"General Lute is a tremendously accomplished military leader who understands war and government and knows how to get things done," Bush said, capping a difficult search.
It was a difficult job to fill, given the unpopularity of the war, now in its fifth year, and uncertainty about the clout the war coordinator would have. The search was complicated by demands from Congress to bring U.S. troops home from Iraq and scant public support for the war. The White House tried for weeks to fill the position and approached numerous candidates before settling on Lute.
In the newly created position, Lute would serve as an assistant to the president and deputy national security adviser, and would also maintain his military status and rank as a three-star general.
The White House has avoided the term "war czar." Bush called Lute the "full-time manager" for the wars in Iraq and Afghanistan.
Lute has been director of operations for the Joint Chiefs of Staff since September. Before that, he served for more than two years as director of operations at U.S. Central Command, during which he oversaw combat operations in Iraq and Afghanistan.
"He has already earned the respect and trust of the officials with whom he will be working in his new role," Bush said.
The new job comes as administration tries to use a combat troop buildup in Iraq to allow security and political reconciliation to take hold.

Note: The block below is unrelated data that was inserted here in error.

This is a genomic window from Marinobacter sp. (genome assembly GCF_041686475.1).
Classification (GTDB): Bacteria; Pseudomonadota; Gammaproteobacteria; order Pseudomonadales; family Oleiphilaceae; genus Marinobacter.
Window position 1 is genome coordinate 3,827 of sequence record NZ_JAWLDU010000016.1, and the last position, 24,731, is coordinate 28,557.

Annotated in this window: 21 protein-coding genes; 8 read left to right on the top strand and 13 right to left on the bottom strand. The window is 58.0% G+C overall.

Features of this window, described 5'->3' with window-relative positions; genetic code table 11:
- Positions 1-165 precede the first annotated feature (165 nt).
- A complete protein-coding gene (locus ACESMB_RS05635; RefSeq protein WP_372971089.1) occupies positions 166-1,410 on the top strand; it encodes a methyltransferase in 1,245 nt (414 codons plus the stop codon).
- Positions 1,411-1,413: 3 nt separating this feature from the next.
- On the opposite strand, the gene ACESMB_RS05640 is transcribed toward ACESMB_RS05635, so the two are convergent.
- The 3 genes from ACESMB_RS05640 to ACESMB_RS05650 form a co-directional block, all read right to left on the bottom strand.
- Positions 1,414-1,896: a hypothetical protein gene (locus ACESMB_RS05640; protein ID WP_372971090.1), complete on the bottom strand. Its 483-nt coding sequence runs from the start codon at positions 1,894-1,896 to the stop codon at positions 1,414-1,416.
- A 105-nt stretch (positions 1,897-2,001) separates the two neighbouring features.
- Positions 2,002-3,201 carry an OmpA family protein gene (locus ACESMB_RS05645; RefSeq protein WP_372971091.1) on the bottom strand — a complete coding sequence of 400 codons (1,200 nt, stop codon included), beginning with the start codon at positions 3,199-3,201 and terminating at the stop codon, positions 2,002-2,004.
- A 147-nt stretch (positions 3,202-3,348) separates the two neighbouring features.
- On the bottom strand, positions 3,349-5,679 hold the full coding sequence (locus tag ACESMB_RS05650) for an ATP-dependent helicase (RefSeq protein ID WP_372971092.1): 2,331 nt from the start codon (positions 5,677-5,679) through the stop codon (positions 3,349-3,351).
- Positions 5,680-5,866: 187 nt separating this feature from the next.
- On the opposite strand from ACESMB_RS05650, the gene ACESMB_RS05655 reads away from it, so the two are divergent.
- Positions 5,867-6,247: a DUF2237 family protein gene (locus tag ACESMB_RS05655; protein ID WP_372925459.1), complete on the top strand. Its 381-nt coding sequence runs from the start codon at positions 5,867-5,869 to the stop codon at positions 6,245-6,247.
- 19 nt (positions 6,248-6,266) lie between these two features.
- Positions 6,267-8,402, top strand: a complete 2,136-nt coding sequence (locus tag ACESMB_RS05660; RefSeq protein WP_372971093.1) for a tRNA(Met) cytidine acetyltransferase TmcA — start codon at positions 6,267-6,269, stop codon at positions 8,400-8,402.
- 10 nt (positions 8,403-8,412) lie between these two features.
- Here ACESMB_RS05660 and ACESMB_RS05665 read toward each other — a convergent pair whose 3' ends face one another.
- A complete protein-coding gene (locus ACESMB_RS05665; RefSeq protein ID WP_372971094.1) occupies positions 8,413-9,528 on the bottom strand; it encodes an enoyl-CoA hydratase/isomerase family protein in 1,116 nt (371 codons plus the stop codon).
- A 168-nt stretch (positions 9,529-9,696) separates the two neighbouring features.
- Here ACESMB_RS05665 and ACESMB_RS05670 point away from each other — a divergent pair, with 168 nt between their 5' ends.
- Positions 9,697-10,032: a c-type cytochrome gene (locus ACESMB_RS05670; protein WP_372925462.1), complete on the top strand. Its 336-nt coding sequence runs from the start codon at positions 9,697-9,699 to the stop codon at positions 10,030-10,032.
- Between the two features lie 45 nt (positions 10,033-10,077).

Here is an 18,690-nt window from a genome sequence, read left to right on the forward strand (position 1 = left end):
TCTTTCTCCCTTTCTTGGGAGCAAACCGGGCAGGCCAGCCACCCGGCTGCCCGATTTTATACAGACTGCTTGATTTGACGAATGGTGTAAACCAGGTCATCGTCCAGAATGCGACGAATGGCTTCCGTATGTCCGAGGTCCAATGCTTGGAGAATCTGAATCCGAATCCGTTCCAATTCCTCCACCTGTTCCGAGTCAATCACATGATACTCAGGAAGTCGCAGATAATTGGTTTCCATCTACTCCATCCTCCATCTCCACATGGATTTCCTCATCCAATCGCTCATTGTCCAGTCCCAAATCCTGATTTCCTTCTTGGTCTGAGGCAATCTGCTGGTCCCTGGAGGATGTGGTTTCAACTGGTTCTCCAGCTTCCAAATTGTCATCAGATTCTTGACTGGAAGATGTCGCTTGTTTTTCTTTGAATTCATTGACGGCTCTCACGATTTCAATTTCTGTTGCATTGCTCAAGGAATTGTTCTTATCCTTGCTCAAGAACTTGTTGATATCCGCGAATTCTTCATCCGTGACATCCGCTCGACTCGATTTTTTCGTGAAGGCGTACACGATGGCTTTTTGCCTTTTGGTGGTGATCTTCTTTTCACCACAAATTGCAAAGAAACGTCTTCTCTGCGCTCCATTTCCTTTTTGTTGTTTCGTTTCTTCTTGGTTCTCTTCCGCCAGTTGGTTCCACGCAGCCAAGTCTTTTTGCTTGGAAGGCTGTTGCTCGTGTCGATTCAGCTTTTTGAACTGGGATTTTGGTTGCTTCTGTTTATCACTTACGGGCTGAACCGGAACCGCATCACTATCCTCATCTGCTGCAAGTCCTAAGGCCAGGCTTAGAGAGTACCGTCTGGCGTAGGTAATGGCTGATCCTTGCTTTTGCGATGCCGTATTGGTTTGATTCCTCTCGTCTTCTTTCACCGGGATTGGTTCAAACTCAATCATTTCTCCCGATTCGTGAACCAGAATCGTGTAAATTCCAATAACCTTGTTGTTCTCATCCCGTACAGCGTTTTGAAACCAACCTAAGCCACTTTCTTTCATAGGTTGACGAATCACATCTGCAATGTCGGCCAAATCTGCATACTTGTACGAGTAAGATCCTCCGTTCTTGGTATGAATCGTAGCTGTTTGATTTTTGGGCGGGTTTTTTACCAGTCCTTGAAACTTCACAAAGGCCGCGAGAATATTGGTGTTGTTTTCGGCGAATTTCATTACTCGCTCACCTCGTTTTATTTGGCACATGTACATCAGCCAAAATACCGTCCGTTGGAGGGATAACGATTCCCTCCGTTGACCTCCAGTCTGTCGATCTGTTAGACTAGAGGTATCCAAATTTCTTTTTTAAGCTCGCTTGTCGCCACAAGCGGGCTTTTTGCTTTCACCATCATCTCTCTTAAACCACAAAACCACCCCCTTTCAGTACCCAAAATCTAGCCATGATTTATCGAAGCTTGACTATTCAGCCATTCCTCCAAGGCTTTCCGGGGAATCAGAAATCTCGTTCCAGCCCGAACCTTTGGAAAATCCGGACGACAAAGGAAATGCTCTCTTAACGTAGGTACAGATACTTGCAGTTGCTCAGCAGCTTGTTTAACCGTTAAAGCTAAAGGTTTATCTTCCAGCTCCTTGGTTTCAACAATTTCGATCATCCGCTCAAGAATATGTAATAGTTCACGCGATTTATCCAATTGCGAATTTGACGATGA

The White House has sought a war coordinator to eliminate conflicts among the Pentagon, the State Department and other agencies. Lute will seek to cut through bureaucracy and deliver fast responses when requests come in from U.S. military commanders and ambassadors. His addition will help Stephen Hadley, Bush's national security adviser, who monitors hot spots around the world. Bush's move is part of a lengthy reshuffling of war leaders. Yet critics have questioned whether a new coordinator will help so late in the Bush presidency or will instead add confusion in the chain of command. Lute's appointment is subject to Senate confirmation. Until now, Hadley and other West Wing officials have tried to keep turf-conscious agencies marching in the same direction on military, political and reconstruction fronts in Iraq. Meanwhile, the public's patience for the war has long eroded, and lawmakers - including members of Bush's own party - are pushing a harder line in ensuring that the Iraqi government is making progress toward self-governance. Anthony Cordesman, an Iraq expert at the Center for Strategic and International Studies, said Lute comes into the job with a stellar background in combat operation and agency coordination. Yet the nature of the job poses an enormous challenge. Lute won't be able to deal with civil agencies the way he did with military officers, and his lack of budget authority or ability to reshape regulations could limit his clout, Cordesman said. "You really need strong leadership and planning from the ambassador and from the commander in Iraq. They're the ones who have to interact with the Iraqis," he said. "In effect, you're a czar in a support role to field commanders and an ambassador 7,000 miles away." A West Point graduate, Lute, 54, has had an extensive military career. He fought in the 1991 Gulf War. From 1998 to 2000 he commanded the Second Cavalry Regiment at Fort Polk, La. He served next as the executive assistant to the chairman of the Joint Chiefs for 14 months before joining the 1st Infantry Division in Schweinfurt, Germany, as the assistant division commander. He also served in Kosovo for six months in 2002 before being assigned to U.S. European Command in January 2003. He is married to Jane Holl Lute, who is the assistant secretary-general for peacekeeping operations at the United Nations. Jon Soltz, who leads an organization of veterans critical of administration's war policy, said there is already a war czar - Bush. "The troops are now depending on Lt. Gen. Lute to do something the President wouldn't - listen to commanders who are telling him we need more diplomacy, not escalation," said Soltz, an Iraq veteran and chairman of VoteVets.org. Retired Marine Corps Gen. John J. Sheehan was approached about the job, but declined because he thinks that decision-making in Washington lacks connection to a broader understanding of the region. "These huge shortcomings are not going to be resolved by the assignment of an additional individual to the White House staff," Sheehan wrote in The Washington Post, explaining his reasons for not wanting to be considered. (AP) Associated Press writer Lolita C. Baldor contributed to this report. AP-CS-05-15-07 2103EDT